|I don't like how they make Pegasus look like a bird, but I'm a traditionalist|
Returning to Thebes, Hercules finds that Meg has died and her soul has become Hades'. Hercules invades the Underworld realm of Hades and bargains his own life for that of Meg. This self-sacrifice on Hercules' part restores his status as a god and makes Hercules immortal. Rescuing Meg, Hercules punches Hades into the River Styx. Zeus and Hera then invite Hercules to come and live with them, and Hercules must choose whether he wants to live with the gods on Mount Olympus, or on earth with Meg.
|DVD's often have the best artwork. This is the French version, I believe|
"Hercules" veers very close to being a parody of the Greek myths. Innocent, naive-sounding Tate Donovan voices him as a classic rube who only wants to find himself. The rest of the cast largely plays it for laughs, as Danny DeVito hams it up as Phil, and James Woods plays Hades as a fast-talking con man. Susan Egan as Meg also goes for the laughs, and comedians Bobcat Goldthwait and Matt Frewer serve up Pain and Panic as humorous henchmen. Wayne Knight from "Seinfeld" has a small role as Demetrius, and a serious opening narration by Charlton Heston sets everything up to be quickly undercut by the hammy supporting players.
|I love rescuing damsels from the Underworld|
Despite all the comedians, though, perhaps the funniest thing about the film isn't anything in it, but rather what happened when Disney released this film. Disney had the sheer effrontery to ask the Greek government if they could premiere the film at one of Greece's most sacred spots, the Pnyx Hill where Athenian democracy took root. The Greeks took one look at the film and turned them down flat, claiming that it was just "another case of foreigners distorting our history and culture just to suit their commercial interests." That had to be one of the sharpest and most cutting rebukes the mouse company has received in its nearly a century of operation. Ouch!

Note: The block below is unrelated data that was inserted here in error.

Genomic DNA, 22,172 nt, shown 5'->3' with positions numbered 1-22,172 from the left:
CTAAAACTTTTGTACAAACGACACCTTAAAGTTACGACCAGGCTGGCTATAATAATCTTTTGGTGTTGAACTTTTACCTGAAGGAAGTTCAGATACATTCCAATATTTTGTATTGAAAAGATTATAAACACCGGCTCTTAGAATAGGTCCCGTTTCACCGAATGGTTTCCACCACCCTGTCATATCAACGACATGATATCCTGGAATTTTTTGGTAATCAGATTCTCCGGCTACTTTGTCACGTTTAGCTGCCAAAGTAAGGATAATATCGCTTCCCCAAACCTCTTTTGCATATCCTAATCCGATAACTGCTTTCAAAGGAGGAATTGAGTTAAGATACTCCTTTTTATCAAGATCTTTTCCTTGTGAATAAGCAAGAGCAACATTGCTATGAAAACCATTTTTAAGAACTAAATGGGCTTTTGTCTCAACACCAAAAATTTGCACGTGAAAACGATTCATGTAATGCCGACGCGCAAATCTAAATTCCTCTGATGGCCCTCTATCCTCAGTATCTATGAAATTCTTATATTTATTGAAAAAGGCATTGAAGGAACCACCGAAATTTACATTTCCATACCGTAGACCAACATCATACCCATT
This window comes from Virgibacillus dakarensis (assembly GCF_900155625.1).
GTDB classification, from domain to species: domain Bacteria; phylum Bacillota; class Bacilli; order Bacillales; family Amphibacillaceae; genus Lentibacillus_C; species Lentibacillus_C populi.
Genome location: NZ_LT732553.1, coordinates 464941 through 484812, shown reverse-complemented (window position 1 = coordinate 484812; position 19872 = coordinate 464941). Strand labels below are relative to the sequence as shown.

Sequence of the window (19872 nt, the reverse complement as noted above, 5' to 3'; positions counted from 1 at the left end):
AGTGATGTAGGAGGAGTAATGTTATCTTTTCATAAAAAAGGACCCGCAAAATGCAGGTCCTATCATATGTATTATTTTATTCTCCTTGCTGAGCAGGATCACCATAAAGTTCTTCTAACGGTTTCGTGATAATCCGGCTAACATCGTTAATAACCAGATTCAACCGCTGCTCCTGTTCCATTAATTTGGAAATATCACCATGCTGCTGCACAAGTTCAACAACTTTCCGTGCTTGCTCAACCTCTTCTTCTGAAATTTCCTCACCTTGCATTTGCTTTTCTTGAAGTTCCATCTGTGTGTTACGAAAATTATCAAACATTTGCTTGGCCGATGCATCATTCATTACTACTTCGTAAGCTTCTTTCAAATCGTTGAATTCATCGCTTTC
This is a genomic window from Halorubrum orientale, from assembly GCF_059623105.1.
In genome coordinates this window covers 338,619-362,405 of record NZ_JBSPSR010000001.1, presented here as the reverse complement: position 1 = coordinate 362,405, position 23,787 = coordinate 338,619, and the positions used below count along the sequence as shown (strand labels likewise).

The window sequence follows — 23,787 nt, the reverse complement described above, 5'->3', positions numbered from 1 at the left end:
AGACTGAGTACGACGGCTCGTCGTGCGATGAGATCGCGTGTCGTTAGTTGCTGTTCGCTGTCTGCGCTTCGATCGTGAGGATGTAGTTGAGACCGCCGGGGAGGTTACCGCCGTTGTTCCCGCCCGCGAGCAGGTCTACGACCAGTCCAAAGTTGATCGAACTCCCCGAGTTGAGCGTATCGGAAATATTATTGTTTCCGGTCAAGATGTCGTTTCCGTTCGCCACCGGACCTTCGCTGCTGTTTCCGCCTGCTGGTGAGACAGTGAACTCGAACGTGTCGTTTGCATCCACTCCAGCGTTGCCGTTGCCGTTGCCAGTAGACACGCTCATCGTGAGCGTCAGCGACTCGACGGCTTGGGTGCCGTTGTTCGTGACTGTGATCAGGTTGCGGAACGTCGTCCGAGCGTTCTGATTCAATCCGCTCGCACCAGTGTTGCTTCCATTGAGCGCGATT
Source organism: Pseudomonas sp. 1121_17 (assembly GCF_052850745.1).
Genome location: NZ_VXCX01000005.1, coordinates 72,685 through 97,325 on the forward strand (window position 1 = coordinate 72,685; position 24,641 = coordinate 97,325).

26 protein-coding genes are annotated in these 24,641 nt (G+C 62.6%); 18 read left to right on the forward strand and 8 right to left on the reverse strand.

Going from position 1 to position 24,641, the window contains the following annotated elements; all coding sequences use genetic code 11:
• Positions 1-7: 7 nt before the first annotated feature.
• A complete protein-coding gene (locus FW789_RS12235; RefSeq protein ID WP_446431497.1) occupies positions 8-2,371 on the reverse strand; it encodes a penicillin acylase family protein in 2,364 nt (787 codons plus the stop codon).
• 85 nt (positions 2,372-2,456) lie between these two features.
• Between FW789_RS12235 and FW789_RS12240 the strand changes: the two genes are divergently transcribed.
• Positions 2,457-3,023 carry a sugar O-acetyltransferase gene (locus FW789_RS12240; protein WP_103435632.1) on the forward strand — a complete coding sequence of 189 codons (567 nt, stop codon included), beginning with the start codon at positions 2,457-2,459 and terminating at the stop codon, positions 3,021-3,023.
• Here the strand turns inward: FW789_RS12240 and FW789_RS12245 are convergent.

|Hades thinking hard|
Disney, though, couldn't alter the film to suit the Greeks, as they had an entire marketing campaign already in progress, including books, toys, and even a parade down Times Square. Not only that, there was a hit television series called "Hercules: The New Adventures" on the air, and Disney set up a "Disney on Ice" spectacle even before the film hit theaters. A licensed video game, "Hercules Action Game," also was ready to go. It was all such a sure thing, with so many good omens, that much of the promotional activity and merchandising was put in place before anyone had even seen the film. When "Hercules" was released in the summer of 1997, it didn't flop spectacularly, but it didn't do very well, either. "Hercules" underperformed at the box office, taking in less than $100 million domestically, even less than the previous year's underwhelming "The Hunchback of Notre Dame," and much, much less than that film worldwide.
|Kind of a good resemblance|
So what happened? Why did such a sure thing as "Hercules" have such problems? The animation is good, and some of the songs are quite memorable. "Go the Distance" by Alan Menken and David Zippel was nominated for an Academy Award, and "Hercules" received several nominations from other awards shows. Woods is smooth as silk as Hades, and there are more pure comedians in the cast than in your average sitcom. Disney blamed "the competition," but it was more than that.